As of March 1, service members and qualifying veterans have access to increased life insurance coverage of up to $500,000 under two programs: Servicemembers’ Group Life Insurance (SGLI) and Veterans’ Group Life Insurance (VGLI).
This increase moves life insurance coverage more in line with the current cost-of-living.
SGLI provides low-cost, group-term, life insurance coverage to eligible service members. All active duty, guard and reserve service members eligible for SGLI will automatically receive the increased coverage, including those who previously declined coverage or elected a lesser amount.
VGLI provides life insurance coverage to eligible veterans after they separate from service. Current VGLI members will not have their coverage increased automatically. Eligible veterans who currently have $400,000 of coverage under VGLI can elect to purchase additional coverage in $25,000 increments. This added coverage will be available without medical underwriting during specified coverage periods. The Office of Servicemembers’ Group Life Insurance will send eligible VGLI members information about obtaining coverage.
The VA Will Pay for Some to Get New Alzheimer’s Drug
The VA recently announced it will pay for some beneficiaries to get a new Alzheimer’s disease drug, Leqembi, a monoclonal antibody therapy made by pharmaceutical companies Eisai Co. and Biogen Inc.
The drug would be used for veterans in the disease’s early stages, making the department the first and largest health program in the country to endorse the treatment. The VA treats roughly 168,000 veterans with Alzheimer’s, a portion of whom are in the early stages of the illness. And according to the Alzheimer’s Association, an estimated 451,000 veterans were living with Alzheimer’s and more than 130,000 new cases were diagnosed in 2022.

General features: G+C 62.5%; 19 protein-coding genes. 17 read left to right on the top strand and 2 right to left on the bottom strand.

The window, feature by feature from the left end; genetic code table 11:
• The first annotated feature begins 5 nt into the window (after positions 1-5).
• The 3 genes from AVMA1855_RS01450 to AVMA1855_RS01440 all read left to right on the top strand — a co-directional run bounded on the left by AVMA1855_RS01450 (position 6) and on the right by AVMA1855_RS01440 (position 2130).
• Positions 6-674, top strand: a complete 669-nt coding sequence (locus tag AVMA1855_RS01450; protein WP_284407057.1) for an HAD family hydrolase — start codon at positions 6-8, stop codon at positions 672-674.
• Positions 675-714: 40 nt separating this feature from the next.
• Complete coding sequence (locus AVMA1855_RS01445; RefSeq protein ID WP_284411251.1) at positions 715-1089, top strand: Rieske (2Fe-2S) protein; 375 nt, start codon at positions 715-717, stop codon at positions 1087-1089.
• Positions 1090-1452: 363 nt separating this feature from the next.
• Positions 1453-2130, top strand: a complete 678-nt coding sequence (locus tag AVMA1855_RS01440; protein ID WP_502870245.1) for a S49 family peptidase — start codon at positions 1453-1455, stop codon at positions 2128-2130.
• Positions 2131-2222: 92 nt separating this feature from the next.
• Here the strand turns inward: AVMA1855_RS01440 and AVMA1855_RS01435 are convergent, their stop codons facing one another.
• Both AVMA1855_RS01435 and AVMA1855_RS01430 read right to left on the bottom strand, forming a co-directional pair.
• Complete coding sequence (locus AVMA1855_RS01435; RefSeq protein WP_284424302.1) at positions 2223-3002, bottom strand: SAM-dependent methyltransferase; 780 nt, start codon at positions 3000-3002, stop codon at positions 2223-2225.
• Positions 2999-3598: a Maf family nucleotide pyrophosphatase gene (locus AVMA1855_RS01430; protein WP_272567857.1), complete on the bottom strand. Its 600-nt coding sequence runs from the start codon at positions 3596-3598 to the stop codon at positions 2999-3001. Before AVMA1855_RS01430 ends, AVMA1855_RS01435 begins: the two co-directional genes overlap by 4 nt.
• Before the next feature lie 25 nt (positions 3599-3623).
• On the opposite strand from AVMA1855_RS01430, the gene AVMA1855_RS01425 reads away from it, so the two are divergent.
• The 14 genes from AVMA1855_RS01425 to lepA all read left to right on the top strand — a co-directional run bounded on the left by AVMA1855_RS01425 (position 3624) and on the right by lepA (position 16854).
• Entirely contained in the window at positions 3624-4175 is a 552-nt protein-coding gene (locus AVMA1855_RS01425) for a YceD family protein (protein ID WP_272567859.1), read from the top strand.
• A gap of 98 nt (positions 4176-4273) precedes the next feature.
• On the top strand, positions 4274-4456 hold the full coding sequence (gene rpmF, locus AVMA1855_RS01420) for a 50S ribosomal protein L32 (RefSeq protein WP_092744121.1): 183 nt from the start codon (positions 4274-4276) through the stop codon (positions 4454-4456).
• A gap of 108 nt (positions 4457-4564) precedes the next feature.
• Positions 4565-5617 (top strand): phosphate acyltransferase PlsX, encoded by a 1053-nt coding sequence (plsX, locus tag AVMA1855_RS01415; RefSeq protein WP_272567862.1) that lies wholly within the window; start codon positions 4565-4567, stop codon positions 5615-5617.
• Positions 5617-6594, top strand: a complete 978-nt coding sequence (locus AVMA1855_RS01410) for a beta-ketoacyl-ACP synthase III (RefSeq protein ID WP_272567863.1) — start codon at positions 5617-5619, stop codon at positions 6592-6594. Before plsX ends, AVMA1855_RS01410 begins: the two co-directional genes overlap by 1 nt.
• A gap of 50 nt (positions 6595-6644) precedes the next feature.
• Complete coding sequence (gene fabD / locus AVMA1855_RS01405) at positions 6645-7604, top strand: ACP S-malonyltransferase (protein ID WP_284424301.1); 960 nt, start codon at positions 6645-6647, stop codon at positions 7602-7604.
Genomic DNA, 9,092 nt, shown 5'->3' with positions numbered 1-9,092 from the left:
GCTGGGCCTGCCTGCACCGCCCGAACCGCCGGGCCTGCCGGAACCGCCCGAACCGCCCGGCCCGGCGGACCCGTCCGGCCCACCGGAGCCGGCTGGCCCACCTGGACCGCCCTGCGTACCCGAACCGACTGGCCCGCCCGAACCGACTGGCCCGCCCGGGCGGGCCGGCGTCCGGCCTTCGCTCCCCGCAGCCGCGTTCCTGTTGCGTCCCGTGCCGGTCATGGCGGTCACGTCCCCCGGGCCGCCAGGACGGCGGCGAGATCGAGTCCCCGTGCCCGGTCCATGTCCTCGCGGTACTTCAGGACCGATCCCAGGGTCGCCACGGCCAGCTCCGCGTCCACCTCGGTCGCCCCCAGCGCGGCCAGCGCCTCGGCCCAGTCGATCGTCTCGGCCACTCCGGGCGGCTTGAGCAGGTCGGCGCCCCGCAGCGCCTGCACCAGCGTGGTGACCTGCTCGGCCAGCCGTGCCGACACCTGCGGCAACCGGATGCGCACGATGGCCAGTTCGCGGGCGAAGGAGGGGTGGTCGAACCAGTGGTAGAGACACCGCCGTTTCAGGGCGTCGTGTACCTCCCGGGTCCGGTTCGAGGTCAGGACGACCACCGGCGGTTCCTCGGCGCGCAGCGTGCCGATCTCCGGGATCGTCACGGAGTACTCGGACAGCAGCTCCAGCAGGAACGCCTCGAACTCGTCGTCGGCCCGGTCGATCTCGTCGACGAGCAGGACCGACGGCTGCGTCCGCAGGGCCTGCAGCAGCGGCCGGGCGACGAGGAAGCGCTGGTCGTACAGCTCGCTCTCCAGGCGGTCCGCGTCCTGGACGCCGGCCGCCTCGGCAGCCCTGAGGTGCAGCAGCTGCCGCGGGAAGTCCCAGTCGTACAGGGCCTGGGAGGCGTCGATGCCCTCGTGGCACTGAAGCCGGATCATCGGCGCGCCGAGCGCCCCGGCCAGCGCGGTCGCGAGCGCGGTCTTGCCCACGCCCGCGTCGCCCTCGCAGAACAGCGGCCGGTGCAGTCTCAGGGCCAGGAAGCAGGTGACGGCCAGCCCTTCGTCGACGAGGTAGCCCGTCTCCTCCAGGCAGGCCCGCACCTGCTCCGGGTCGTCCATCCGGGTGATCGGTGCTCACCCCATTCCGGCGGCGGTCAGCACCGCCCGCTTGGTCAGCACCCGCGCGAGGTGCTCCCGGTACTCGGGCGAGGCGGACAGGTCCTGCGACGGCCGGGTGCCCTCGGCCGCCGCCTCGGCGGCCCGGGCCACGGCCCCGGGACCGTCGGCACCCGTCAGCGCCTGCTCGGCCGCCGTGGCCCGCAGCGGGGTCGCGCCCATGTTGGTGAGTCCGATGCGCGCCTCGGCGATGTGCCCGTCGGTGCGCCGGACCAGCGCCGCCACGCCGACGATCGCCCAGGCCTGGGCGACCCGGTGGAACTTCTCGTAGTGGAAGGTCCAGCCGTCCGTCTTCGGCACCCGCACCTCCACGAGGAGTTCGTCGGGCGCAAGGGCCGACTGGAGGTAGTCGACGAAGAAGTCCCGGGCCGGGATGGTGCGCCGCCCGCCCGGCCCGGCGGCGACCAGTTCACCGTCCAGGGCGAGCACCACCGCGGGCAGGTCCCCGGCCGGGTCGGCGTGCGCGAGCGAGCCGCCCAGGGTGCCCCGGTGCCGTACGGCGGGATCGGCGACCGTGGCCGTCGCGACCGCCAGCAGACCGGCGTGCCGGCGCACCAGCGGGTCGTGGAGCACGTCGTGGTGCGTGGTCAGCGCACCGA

Patients who want to take the medication would have to request it, receive prior approval and meet stringent inclusion criteria, including such things as being over 65, showing early-stage symptoms of the disease and having elevated levels of brain amyloid, often referred to as “sticky protein fragments” in the brain. Leqembi has been shown to remove sticky protein fragments, thereby slowing progression of early-stage disease in patients.
Veterans seeking more information about Leqembi and possible VA coverage can use this tool to get in touch with their local VA office, or call the VA’s health benefits hotline at 877-222-8387 any weekday between 8 a.m. and 8 p.m.
VA’s Caregiver Support Program: Get Paid to Care for Your Veteran
The Caregiver Support Program (CSP) recognizes and supports the efforts of caregivers who look after and take care of our nation’s veterans who need support.
The mission of CSP is to promote the health and well-being of caregivers who care for those who served, focusing on improving the quality of life for caregivers.
Every VA facility has a CSP team that provides support and referrals to services for caregivers. They provide valuable information about resources to help caregivers stay informed and supported. Find a local CSP team using the locator tool.
The CSP has two different support programs: the Program of General Caregiver Support Services (PGCSS) and the Program of Comprehensive Assistance for Family Caregivers (PCAFC).